When the women characters are not well developed with intelligence, the story never gets very interesting for me. Very predictable, which I don't appreciate, so I'm trading the book hopefully for something better.
Alone in London and tired of the social whirl and fortune hunters, beautiful heiress Amarantha Stanhope accepts her eccentric Uncle Cyrils offer to live with him in Cornwall. Amarantha just wants some peace and quiet and believes the silent moors will be ideal.
Uncle Cyril studies ancient Celtic lore and history, and his mesmerizing tales of King Arthur and Celtic pagan rites help to keep Amaranthas mind off her melancholia. Her loneliness dissipates when she meets Tamlane Adair, Bodmin Moors darkly handsome rector.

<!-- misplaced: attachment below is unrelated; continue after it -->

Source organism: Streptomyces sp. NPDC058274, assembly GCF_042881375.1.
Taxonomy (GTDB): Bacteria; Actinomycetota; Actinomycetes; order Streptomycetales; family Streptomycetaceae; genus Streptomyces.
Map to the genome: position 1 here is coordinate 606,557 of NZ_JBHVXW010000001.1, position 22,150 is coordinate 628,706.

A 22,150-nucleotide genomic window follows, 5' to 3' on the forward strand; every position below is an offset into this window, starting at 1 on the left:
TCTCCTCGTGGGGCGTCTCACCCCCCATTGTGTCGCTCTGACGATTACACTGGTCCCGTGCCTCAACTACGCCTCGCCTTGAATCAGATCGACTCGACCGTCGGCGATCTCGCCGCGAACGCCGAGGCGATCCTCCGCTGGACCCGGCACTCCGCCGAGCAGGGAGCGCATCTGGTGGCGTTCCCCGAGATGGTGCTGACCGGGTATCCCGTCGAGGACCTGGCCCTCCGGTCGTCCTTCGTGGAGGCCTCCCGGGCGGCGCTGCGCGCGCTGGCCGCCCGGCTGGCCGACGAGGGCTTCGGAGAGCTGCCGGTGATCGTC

Drawn against her will to the Scottish rector, Amarantha soon finds there is more than meets the eye to the brooding clergyman. Suspecting him of being involved in smuggling, Amarantha is determined to discover Tamlanes secrets and the mystery surrounding the villagers stories about the dark beast who roams the moors at night.
'O, I forbid ye, maidens a; that wear gold in your hair, To come or go by Carterhaugh for young Tamlane is there.'
'Twas not Robert Burns's legendary elfin knight who greeted Amarantha upon her arrival at her folklorist uncle's Cornish mansion, but the dark and wild-haired Tamlane Adair. The Scotsman's languorous movements enthralled her, and the rumors of his nighttime rides across the Bodmin Moor only heightened the virile man's mystery.